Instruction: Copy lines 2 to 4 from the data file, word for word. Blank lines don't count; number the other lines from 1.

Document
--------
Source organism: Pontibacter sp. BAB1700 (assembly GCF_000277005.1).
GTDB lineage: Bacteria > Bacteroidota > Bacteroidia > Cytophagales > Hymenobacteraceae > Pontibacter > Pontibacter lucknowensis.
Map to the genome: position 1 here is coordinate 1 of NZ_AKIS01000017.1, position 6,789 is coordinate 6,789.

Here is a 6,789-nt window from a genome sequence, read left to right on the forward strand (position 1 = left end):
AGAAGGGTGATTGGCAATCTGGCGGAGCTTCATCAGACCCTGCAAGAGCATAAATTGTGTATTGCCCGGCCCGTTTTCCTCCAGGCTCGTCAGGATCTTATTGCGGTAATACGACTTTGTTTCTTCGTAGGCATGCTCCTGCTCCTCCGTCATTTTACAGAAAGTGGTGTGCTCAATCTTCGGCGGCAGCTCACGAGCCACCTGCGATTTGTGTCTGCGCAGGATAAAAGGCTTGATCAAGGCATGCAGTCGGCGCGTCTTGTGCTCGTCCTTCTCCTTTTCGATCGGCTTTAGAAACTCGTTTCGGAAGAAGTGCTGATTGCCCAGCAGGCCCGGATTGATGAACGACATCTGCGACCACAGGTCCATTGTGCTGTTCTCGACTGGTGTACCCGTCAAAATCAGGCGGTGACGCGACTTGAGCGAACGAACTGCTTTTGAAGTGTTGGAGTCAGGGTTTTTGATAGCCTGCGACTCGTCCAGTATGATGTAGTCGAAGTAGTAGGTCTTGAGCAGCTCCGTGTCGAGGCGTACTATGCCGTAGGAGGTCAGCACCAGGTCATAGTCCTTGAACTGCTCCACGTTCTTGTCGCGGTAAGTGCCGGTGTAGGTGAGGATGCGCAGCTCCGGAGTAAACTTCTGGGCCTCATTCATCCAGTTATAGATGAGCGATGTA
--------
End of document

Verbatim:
GTDB lineage: Bacteria > Bacteroidota > Bacteroidia > Cytophagales > Hymenobacteraceae > Pontibacter > Pontibacter lucknowensis.
Map to the genome: position 1 here is coordinate 1 of NZ_AKIS01000017.1, position 6,789 is coordinate 6,789.

Here is a 6,789-nt window from a genome sequence, read left to right on the forward strand (position 1 = left end):